Step Toward the Promise of a Better Tomorrow

Rabbi Geri Newburge

Rabbi Geri Newburge

Parshat B’shalach

Have you ever felt like you’re between a rock and hard place? What did you do, and how did you feel when you felt like any choice was less than desirable?

That is the situation our ancestors find themselves in during this week’s Torah portion, B’shalach. Once God stiffened Pharaoh’s heart for the last time, and Pharaoh told Moses to take the Israelites out of Egypt, it was time for them to flee, which they did expeditiously.
However, you might remember that once they began their journey Pharaoh had a change of heart, and then, “Egyptians gave chase to them, and all the chariot horses of Pharaoh, his horsemen, and his warriors overtook them encamped by the sea … As Pharaoh drew near, the Israelites caught sight of the Egyptians advancing upon them. Greatly frightened, the Israelites cried out to the Eternal.” (Ex 14:9-10)

The narrative continues to build the tension as we read that the Israelites, “said to Moses, ‘Was it for want of graves in Egypt that you brought us to die in the wilderness? What have you done to us, taking us out of Egypt? Is this not the very thing we told you in Egypt, saying, ‘Let us be, and we will serve the Egyptians, for it is better for us to serve the Egyptians than to die in the wilderness’?’ But Moses said to the people, ‘Have no fear! Stand by, and witness the deliverance which the Eternal will work for you today; for the Egyptians whom you see today you will never see again.’” (Ex 14:11-13)

Our ancestors proclaimed they’d rather be in Egypt as slaves than die in the wilderness! They see the Egyptians approaching, and they are getting close enough to spur the Israelites to cry out to God, and wonder if they could be saved, from both their oppressors as well as from drowning in the sea. Our people saw two rather dismal options, either slavery or death, and failed to consider any alternatives.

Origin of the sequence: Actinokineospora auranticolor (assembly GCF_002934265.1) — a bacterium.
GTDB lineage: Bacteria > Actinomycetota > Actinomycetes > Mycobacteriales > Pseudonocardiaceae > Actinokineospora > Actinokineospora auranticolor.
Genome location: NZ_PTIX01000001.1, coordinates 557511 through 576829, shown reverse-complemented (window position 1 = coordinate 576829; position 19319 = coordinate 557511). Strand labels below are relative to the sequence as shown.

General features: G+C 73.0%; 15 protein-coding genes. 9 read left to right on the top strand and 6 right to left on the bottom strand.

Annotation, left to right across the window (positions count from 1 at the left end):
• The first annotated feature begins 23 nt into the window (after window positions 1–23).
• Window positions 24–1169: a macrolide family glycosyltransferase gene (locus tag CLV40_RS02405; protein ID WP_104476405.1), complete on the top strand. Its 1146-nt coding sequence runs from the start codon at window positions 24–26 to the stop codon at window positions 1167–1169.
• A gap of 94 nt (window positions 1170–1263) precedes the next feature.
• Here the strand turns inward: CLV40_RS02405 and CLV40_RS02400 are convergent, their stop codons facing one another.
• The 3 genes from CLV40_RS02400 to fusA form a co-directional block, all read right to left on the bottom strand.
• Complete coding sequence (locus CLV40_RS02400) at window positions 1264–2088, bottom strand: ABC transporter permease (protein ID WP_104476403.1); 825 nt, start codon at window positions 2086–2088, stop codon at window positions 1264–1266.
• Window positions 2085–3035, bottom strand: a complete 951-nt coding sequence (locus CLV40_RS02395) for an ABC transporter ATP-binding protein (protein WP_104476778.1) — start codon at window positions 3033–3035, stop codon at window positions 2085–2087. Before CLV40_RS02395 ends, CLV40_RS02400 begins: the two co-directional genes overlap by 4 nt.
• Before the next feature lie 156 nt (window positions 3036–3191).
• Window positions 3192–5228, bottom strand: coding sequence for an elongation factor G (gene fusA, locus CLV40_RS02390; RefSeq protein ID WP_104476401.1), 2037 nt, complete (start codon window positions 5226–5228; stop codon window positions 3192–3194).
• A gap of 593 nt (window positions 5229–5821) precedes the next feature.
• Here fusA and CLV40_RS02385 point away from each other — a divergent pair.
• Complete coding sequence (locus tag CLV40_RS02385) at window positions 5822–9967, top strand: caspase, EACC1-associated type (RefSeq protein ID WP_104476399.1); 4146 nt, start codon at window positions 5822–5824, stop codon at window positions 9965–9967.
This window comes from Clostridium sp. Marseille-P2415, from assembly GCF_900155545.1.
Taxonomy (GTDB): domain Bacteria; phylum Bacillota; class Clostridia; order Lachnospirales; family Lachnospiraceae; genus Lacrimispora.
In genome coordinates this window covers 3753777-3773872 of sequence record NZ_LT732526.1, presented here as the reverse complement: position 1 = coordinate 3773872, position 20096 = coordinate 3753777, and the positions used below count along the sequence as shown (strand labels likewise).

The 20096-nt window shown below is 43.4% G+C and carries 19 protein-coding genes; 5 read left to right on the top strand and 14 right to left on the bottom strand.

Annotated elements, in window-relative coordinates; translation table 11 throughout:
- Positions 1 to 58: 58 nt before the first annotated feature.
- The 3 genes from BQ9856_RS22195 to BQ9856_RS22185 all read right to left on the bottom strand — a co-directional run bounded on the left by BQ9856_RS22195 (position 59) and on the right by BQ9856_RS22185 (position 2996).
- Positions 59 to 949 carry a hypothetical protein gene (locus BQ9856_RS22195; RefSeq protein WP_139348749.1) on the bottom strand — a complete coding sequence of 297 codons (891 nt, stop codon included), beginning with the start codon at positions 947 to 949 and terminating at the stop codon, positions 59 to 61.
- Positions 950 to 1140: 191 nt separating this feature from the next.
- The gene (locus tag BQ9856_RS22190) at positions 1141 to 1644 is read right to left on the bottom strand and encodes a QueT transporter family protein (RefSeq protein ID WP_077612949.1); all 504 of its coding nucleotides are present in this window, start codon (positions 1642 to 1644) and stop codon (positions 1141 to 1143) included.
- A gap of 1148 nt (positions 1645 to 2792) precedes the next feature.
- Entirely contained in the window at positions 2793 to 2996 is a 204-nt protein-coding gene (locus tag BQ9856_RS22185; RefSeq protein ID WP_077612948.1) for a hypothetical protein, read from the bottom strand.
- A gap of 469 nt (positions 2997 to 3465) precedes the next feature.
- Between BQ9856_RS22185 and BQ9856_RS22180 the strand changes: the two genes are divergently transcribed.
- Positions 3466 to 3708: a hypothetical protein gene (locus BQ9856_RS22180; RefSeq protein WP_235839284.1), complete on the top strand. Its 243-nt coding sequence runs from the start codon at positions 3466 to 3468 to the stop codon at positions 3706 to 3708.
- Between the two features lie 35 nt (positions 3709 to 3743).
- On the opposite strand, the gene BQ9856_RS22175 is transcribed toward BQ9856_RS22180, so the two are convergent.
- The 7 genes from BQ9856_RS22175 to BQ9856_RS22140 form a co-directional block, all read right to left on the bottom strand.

Except for one person: Nachshon ben Aminadav.

There is a famous midrash, a rabbinic story, about Nachshon. He is renowned for being the first of the Israelites to enter Yam Suf, the Reed Sea, when they were between that proverbial rock and a hard place, or namely, between the sea and the mighty Egyptian army. It was because of Nachshon’s first steps into the water that the rest of the Israelites saw a new possibility, and they followed suit.

While there are several rabbinic commentaries that offer this midrash, none seem to provide any insight into Nachshon’s motivation. Was he driven by fear or faith?
Not surprisingly, the rabbis pick up on the notion of the Israelites’ fear. They wrestle with what that does to the group. Rabbi Jacob ben Asher (c. 1269-1343), also known as Ba’al haTurim, asks, “Why were these people not prepared to defend their lives and the lives of their children against this minuscule force of Egyptians? The answer is strictly psychological. All the Israelites had been raised from infancy to see in the Egyptians their natural masters, and to willingly bear the burden of being slaves to these masters. They had absolutely no knowledge of how to conduct a self defense.”

For Ba’al haTurim, the people had no ability to problem solve; they did not have the wherewithal to think for themselves much less examine their motivation for their behavior.
We still do not know the source of Nachshon’s initiative, but his actions proved inspiring and motivational. Even the Eternal tells Moses to stop praying and do something at this critical moment. Our community is not enslaved by tyrants and taskmasters, but that does not mean we do not find ourselves in situations where the options are undesirable. When we encounter such moments, how can we take brave steps into unknown territory?
Rabbi Nachman of Bratslav taught, “Kol ha-olam kulo gesther tsar me’od, v’ha-ikar lo l’hit-pa-cheyd klal — The whole world is a very narrow bridge; the essential thing is not to become paralyzed by [your] fear.”

Take the time to act out of hope, or faith, or love, to take a step toward the promise of a better tomorrow, even if we do not know exactly what that means.

Rabbi Geri Newburge is the senior rabbi at Main Line Reform Temple in Wynnewood. The Board of Rabbis of Greater Philadelphia is proud to provide diverse perspectives on Torah commentary for the Jewish Exponent. The opinions expressed in this column are the author’s own and do not reflect the view of the Board of Rabbis.



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